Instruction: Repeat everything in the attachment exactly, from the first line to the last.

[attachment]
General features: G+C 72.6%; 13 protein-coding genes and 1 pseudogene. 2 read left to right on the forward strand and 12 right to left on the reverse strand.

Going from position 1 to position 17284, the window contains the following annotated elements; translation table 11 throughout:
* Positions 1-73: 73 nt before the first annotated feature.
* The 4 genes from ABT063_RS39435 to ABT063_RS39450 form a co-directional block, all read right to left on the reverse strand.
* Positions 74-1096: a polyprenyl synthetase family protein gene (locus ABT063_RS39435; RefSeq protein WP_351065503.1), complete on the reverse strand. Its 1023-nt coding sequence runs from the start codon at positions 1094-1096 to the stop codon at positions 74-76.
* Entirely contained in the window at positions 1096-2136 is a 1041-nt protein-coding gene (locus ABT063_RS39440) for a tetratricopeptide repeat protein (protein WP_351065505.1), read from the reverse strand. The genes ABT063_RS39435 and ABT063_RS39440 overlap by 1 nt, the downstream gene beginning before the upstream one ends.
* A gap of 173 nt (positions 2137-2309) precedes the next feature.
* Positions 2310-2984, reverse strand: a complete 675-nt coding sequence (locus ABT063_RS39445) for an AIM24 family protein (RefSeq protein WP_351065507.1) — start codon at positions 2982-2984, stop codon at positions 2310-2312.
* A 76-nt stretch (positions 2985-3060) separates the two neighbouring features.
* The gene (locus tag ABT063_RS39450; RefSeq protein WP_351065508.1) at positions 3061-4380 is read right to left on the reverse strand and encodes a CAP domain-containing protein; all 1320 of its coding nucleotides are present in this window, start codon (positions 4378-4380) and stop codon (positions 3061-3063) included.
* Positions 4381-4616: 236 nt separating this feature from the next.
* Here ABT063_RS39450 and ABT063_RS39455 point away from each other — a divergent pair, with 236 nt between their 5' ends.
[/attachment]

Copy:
General features: G+C 72.6%; 13 protein-coding genes and 1 pseudogene. 2 read left to right on the forward strand and 12 right to left on the reverse strand.

Going from position 1 to position 17284, the window contains the following annotated elements; translation table 11 throughout:
* Positions 1-73: 73 nt before the first annotated feature.
* The 4 genes from ABT063_RS39435 to ABT063_RS39450 form a co-directional block, all read right to left on the reverse strand.
* Positions 74-1096: a polyprenyl synthetase family protein gene (locus ABT063_RS39435; RefSeq protein WP_351065503.1), complete on the reverse strand. Its 1023-nt coding sequence runs from the start codon at positions 1094-1096 to the stop codon at positions 74-76.
* Entirely contained in the window at positions 1096-2136 is a 1041-nt protein-coding gene (locus ABT063_RS39440) for a tetratricopeptide repeat protein (protein WP_351065505.1), read from the reverse strand. The genes ABT063_RS39435 and ABT063_RS39440 overlap by 1 nt, the downstream gene beginning before the upstream one ends.
* A gap of 173 nt (positions 2137-2309) precedes the next feature.
* Positions 2310-2984, reverse strand: a complete 675-nt coding sequence (locus ABT063_RS39445) for an AIM24 family protein (RefSeq protein WP_351065507.1) — start codon at positions 2982-2984, stop codon at positions 2310-2312.
* A 76-nt stretch (positions 2985-3060) separates the two neighbouring features.
* The gene (locus tag ABT063_RS39450; RefSeq protein WP_351065508.1) at positions 3061-4380 is read right to left on the reverse strand and encodes a CAP domain-containing protein; all 1320 of its coding nucleotides are present in this window, start codon (positions 4378-4380) and stop codon (positions 3061-3063) included.
* Positions 4381-4616: 236 nt separating this feature from the next.
* Here ABT063_RS39450 and ABT063_RS39455 point away from each other — a divergent pair, with 236 nt between their 5' ends.